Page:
Tyee Pride Links Totems & Titans
Tyee High School alumni from nearly six decades gathered with staff, students and community partners to mark the transition from being the Tyee Totems to becoming the Tyee Titans. Despite mixed feelings, many noted what has not changed is Tyee pride and a love for the Tyee school community.
The Tyee Mascot Retirement & School Design Information Night was July 21, from 6:00 to 8:00 p.m. in the Tyee cafeteria.
Incoming Tyee junior Jasmine Delgado-Guerrero put it this way: "This is a small community with a very big heart full of love, acceptance and openness to change."
"Participating in this celebration makes me even more proud to be a past Totem and a future Titan," she said.
Incoming sophomore Emily Bui said students were asked what they envisioned for a new mascot and what ideas the Titan represented. "We said the Titans were strong, brave and kind. We see the Titan as a protector," she said. "We shared that we wanted everyone to be able to connect to the mascot—that it be inclusive of all genders and races."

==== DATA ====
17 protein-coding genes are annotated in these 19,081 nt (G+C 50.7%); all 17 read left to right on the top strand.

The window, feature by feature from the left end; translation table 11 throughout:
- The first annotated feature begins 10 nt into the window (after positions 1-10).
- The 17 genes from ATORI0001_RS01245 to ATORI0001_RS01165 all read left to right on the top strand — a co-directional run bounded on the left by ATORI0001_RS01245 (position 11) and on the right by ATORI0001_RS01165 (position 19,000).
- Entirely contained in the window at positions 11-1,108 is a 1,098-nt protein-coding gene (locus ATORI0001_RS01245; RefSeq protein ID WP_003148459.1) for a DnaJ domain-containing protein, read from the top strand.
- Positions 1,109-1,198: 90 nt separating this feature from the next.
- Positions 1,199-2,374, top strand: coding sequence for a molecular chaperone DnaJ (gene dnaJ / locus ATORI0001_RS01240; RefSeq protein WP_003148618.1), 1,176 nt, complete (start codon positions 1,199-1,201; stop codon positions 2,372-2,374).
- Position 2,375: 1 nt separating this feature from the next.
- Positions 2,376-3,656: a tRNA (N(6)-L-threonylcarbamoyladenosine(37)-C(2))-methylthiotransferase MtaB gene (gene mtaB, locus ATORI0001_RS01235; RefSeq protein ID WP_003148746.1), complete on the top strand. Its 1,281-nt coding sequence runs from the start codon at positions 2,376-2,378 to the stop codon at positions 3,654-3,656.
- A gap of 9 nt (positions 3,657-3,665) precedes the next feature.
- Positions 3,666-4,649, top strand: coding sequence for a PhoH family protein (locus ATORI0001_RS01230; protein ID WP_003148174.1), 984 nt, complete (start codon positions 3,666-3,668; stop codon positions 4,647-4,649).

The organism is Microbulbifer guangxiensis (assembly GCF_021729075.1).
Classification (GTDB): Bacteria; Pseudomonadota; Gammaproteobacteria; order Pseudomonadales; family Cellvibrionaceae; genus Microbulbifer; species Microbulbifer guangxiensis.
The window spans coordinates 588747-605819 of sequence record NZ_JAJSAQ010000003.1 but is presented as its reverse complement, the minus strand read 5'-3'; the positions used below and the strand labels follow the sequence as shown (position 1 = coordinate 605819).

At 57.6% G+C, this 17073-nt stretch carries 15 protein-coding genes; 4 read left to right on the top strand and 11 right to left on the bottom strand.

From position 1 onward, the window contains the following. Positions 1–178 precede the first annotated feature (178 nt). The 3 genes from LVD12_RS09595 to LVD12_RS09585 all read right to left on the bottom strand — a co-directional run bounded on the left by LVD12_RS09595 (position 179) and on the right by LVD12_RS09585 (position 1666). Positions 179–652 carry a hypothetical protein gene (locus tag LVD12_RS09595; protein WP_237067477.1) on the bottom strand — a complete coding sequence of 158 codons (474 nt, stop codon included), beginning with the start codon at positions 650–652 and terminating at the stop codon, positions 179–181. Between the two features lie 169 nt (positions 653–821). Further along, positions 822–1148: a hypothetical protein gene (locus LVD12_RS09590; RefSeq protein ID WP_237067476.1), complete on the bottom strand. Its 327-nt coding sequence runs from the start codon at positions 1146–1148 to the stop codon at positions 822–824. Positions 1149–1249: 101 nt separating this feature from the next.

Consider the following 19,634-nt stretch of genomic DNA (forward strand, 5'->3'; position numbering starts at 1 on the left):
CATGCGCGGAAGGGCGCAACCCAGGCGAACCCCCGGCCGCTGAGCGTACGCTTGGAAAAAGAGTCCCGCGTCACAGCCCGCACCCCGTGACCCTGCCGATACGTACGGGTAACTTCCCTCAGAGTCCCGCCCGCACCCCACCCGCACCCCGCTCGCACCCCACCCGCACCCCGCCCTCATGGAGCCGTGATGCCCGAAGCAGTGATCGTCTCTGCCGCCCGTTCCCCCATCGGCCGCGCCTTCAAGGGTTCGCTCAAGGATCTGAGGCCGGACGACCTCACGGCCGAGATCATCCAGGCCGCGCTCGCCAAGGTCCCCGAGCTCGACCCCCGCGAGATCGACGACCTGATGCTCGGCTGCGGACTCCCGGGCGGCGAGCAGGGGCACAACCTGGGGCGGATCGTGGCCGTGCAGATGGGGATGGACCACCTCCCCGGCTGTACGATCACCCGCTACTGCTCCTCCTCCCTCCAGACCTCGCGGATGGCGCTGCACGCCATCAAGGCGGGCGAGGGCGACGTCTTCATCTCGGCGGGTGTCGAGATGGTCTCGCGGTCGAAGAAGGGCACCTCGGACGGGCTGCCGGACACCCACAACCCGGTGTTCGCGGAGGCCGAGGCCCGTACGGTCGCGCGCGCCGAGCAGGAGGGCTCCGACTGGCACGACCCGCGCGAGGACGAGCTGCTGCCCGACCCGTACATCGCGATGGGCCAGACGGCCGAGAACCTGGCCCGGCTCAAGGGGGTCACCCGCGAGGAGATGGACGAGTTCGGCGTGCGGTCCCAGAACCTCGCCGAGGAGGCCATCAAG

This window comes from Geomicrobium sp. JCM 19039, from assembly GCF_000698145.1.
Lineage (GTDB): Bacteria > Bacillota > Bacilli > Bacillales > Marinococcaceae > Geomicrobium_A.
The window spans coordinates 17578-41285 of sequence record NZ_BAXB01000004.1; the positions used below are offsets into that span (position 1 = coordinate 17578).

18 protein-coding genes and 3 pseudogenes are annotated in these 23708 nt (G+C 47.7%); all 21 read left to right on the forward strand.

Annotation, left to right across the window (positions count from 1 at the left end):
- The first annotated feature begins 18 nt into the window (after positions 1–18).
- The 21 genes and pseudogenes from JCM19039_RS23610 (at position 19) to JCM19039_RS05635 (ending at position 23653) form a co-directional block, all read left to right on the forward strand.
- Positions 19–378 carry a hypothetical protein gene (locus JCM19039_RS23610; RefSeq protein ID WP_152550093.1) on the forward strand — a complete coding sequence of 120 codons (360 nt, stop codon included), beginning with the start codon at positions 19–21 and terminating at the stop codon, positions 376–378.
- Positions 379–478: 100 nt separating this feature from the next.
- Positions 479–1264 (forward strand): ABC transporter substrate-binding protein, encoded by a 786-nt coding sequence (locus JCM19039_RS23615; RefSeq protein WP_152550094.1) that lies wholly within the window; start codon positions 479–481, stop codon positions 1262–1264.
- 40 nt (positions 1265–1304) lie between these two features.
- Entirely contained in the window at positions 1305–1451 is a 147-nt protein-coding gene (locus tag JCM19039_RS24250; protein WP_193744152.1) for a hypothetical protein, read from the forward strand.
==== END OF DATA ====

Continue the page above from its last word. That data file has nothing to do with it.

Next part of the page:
Bui said the school colors remain the same, a bright red and gold to honor Tyee's past and the community of alumni. "Our new logo features a shield to represent protection. The shape harkens back to the crest in our previous logo," she said. "The lightning bolt represents strength and power and connects us to the land. The shield is framed in a ribbon of Ts."
Slideshow, Land Acknowledgement & Emotions Acknowledged
A slideshow of Tyee Totem history, curated by Robin (Foster) Adams, was presented as attendees arrived. For more Totem history, visit her blog.
Tyee Assistant Principal Jay Novelo welcomed attendees and shared the Highline Public Schools land acknowledgement.
“We begin by acknowledging that we are on the ancestral land stewarded since time immemorial by the Salish people of the Duwamish, Green, White, Cedar, and Upper Puyallup Rivers, many of these giving birth to the contemporary citizens of the Muckleshoot Indian Tribe. We honor and give thanks that we are able to collectively engage in this conversation on their sacred homelands about the future of teaching and caring for our sacred children and youth.”
Novelo also acknowledged the sadness some alumni are experiencing with the change and thanked them for attending the retirement celebration. He said feelings vary from those who don't understand why the mascot is changing to those who feel the change is long overdue.